Up next: Your own dealership. Basically, you should go through and do the same information gathering for your own dealership that you did for your competition. Blind surveys of past and existing customers, a thorough review of customer reviews online, and mining Customer Satisfaction Index scores are great ways to gain a more complete picture of how customers view you in the marketplace.
But beyond the same analysis you performed for your competition, you should also make a full report of what your past marketing efforts have looked like. What worked and what failed? How much has your budget generally been, and should it be changed? What campaign had the highest ROI? How often did you market to new and existing customers?
Building out a history of your marketing will give you a good roadmap of what you’ve already tried, what worked, and what you haven’t done yet.
A secondary part of gathering data on your own dealership is evaluating your online presence. Is your website attractive, informative, easy to navigate, and optimized for mobile devices? Does your website look better than your competitors or does it feel hastily put together? How well does the website perform, particularly in comparison to those of your competitors? Is your website found easily online or is it hidden 10 pages into a search engine’s results?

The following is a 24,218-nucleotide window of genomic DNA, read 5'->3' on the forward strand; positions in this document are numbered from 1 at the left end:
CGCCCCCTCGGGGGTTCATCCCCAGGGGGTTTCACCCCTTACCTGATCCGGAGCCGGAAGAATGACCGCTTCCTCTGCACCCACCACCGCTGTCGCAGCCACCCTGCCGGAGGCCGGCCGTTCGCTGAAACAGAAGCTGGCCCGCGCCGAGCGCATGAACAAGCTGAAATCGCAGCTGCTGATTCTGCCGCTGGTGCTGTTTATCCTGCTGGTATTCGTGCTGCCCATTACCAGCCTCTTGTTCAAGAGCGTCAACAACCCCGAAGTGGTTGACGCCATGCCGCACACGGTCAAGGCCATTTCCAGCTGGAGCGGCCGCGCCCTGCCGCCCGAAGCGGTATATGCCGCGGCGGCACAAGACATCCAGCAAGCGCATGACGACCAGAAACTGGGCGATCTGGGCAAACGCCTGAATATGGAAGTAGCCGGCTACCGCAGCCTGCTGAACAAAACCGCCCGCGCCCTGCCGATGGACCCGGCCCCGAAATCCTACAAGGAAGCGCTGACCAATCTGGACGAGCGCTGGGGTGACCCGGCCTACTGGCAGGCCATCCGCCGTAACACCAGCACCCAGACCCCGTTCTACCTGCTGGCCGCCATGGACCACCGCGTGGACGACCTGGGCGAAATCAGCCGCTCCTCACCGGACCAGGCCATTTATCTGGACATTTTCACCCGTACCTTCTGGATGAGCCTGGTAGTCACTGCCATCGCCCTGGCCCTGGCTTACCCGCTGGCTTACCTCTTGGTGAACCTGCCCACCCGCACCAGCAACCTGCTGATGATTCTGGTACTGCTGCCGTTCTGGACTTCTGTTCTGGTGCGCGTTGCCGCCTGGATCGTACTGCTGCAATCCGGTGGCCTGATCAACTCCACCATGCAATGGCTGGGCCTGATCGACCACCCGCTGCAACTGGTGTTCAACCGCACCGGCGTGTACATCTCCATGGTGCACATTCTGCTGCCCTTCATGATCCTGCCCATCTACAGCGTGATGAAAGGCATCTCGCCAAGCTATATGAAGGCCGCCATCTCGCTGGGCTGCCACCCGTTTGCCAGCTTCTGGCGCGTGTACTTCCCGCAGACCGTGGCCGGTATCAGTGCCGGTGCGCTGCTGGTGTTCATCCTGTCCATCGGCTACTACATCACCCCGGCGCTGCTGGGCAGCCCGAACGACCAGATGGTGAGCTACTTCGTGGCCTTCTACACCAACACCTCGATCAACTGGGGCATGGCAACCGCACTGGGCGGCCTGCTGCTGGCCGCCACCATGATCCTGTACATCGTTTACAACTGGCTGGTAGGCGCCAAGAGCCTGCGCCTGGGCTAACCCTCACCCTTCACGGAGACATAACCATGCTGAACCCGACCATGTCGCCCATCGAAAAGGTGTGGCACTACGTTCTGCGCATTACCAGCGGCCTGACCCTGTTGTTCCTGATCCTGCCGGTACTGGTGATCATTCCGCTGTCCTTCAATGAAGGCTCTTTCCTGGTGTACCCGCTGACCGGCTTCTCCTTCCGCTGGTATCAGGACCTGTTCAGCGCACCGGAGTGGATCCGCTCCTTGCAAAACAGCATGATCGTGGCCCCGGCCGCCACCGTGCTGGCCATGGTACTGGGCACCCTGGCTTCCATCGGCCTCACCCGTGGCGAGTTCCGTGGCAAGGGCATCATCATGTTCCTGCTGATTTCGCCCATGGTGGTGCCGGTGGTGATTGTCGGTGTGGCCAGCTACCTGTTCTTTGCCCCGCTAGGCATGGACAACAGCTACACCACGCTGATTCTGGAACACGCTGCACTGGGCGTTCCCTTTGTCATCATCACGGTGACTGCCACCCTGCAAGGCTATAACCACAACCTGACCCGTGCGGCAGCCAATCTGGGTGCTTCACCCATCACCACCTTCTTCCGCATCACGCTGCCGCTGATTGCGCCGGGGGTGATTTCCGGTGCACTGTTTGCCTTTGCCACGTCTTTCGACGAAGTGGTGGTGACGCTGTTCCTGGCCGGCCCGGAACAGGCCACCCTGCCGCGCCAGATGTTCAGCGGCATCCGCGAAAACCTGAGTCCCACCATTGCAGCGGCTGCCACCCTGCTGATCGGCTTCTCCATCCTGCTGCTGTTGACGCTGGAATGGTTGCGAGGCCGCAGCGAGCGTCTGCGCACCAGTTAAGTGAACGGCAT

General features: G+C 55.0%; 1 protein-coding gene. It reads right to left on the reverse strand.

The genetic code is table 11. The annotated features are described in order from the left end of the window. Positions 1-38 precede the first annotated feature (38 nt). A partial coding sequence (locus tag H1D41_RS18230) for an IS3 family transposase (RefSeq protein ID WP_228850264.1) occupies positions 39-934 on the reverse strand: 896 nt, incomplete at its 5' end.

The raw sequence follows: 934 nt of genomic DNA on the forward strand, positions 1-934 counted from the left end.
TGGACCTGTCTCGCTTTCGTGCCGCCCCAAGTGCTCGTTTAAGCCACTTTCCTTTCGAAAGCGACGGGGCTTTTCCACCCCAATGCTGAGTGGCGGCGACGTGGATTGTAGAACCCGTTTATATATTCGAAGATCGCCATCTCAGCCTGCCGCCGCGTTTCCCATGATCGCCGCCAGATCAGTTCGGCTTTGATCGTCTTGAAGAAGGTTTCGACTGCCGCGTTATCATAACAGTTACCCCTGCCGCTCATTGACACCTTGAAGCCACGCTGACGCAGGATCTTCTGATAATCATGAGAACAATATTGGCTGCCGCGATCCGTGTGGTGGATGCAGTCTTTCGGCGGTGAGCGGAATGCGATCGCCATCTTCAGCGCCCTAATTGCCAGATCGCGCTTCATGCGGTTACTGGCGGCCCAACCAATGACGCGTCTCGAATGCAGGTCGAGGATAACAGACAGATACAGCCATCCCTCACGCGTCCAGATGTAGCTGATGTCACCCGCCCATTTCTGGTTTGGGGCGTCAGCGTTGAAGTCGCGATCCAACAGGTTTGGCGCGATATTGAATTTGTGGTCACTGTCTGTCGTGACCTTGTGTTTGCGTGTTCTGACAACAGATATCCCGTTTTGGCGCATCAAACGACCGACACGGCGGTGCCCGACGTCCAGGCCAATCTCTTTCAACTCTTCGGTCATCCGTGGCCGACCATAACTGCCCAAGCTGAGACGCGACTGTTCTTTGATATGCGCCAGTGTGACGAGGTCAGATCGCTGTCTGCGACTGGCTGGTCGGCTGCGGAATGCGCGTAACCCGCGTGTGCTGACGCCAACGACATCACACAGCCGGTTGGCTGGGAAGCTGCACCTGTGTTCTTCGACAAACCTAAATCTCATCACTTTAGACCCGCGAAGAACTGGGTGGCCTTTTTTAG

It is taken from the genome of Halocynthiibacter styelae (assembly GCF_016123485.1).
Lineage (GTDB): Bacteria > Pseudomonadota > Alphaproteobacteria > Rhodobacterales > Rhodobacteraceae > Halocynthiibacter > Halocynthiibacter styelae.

Gathering this information can provide a unique look at your dealership’s strengths, weaknesses, opportunities and threats in the marketplace. This is potentially the most important information you can gather, because even if your plan to create a retail automotive dealership marketing plan goes by the wayside, you can still use the insights gleaned from this data to drive other important initiatives at your dealership. But hopefully you’ll be going on with your automotive dealership marketing plan, because analyzing your own dealership will give you much needed information and provide critical direction. Conducting a thorough market analysis and learning your own strengths,weaknesses, opportunities and threats will tell you where you fit in the market and where to focus your marketing.
Customer eyeballs are the end goal for your online presence, and it is of the utmost importance that your website is measured and analyzed for the best possible user experience. There are many ways to do this, and we couldn’t advocate for it strongly enough.